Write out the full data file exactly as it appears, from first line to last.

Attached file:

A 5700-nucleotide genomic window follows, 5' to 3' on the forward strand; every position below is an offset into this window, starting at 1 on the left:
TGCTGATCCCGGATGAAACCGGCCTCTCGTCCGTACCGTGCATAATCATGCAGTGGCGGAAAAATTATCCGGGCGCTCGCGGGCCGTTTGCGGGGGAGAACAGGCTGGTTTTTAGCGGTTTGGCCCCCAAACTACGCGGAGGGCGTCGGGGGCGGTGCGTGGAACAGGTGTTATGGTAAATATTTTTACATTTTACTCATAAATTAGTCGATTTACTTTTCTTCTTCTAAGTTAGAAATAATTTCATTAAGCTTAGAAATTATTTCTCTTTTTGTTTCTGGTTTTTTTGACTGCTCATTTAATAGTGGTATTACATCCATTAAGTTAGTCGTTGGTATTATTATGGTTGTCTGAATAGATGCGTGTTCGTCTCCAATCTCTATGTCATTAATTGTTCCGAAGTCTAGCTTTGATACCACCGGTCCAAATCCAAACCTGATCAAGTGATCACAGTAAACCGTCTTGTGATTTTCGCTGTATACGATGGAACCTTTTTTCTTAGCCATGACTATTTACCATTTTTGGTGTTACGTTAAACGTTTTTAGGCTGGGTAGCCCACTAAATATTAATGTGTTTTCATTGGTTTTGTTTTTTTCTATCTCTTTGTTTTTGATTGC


A 5700-nucleotide genomic window follows, 5' to 3' on the forward strand; every position below is an offset into this window, starting at 1 on the left:
TGCTGATCCCGGATGAAACCGGCCTCTCGTCCGTACCGTGCATAATCATGCAGTGGCGGAAAAATTATCCGGGCGCTCGCGGGCCGTTTGCGGGGGAGAACAGGCTGGTTTTTAGCGGTTTGGCCCCCAAACTACGCGGAGGGCGTCGGGGGCGGTGCGTGGAACAGGTGTTATGGTAAATATTTTTACATTTTACTCATAAATTAGTCGATTTACTTTTCTTCTTCTAAGTTAGAAATAATTTCATTAAGCTTAGAAATTATTTCTCTTTTTGTTTCTGGTTTTTTTGACTGCTCATTTAATAGTGGTATTACATCCATTAAGTTAGTCGTTGGTATTATTATGGTTGTCTGAATAGATGCGTGTTCGTCTCCAATCTCTATGTCATTAATTGTTCCGAAGTCTAGCTTTGATACCACCGGTCCAAATCCAAACCTGATCAAGTGATCACAGTAAACCGTCTTGTGATTTTCGCTGTATACGATGGAACCTTTTTTCTTAGCCATGACTATTTACCATTTTTGGTGTTACGTTAAACGTTTTTAGGCTGGGTAGCCCACTAAATATTAATGTGTTTTCATTGGTTTTGTTTTTTTCTATCTCTTTGTTTTTGATTGC